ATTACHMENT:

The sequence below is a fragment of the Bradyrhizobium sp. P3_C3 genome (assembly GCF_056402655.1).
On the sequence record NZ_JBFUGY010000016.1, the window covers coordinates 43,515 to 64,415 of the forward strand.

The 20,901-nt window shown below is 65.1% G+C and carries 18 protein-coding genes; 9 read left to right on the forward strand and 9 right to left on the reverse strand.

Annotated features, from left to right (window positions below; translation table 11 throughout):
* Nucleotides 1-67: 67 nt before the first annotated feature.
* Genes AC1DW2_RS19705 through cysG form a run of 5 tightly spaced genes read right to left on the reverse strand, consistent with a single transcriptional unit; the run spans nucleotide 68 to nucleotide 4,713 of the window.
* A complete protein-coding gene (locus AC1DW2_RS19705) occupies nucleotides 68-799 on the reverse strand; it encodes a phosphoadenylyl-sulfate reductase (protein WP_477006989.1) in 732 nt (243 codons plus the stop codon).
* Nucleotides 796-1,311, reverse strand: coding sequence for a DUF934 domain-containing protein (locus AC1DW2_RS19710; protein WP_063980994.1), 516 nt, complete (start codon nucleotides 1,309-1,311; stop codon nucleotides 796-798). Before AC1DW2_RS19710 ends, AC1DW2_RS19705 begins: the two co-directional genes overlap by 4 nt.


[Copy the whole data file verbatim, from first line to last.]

The sequence below is a fragment of the Bradyrhizobium sp. P3_C3 genome (assembly GCF_056402655.1).
On the sequence record NZ_JBFUGY010000016.1, the window covers coordinates 43,515 to 64,415 of the forward strand.

The 20,901-nt window shown below is 65.1% G+C and carries 18 protein-coding genes; 9 read left to right on the forward strand and 9 right to left on the reverse strand.

Annotated features, from left to right (window positions below; translation table 11 throughout):
* Nucleotides 1-67: 67 nt before the first annotated feature.
* Genes AC1DW2_RS19705 through cysG form a run of 5 tightly spaced genes read right to left on the reverse strand, consistent with a single transcriptional unit; the run spans nucleotide 68 to nucleotide 4,713 of the window.
* A complete protein-coding gene (locus AC1DW2_RS19705) occupies nucleotides 68-799 on the reverse strand; it encodes a phosphoadenylyl-sulfate reductase (protein WP_477006989.1) in 732 nt (243 codons plus the stop codon).
* Nucleotides 796-1,311, reverse strand: coding sequence for a DUF934 domain-containing protein (locus AC1DW2_RS19710; protein WP_063980994.1), 516 nt, complete (start codon nucleotides 1,309-1,311; stop codon nucleotides 796-798). Before AC1DW2_RS19710 ends, AC1DW2_RS19705 begins: the two co-directional genes overlap by 4 nt.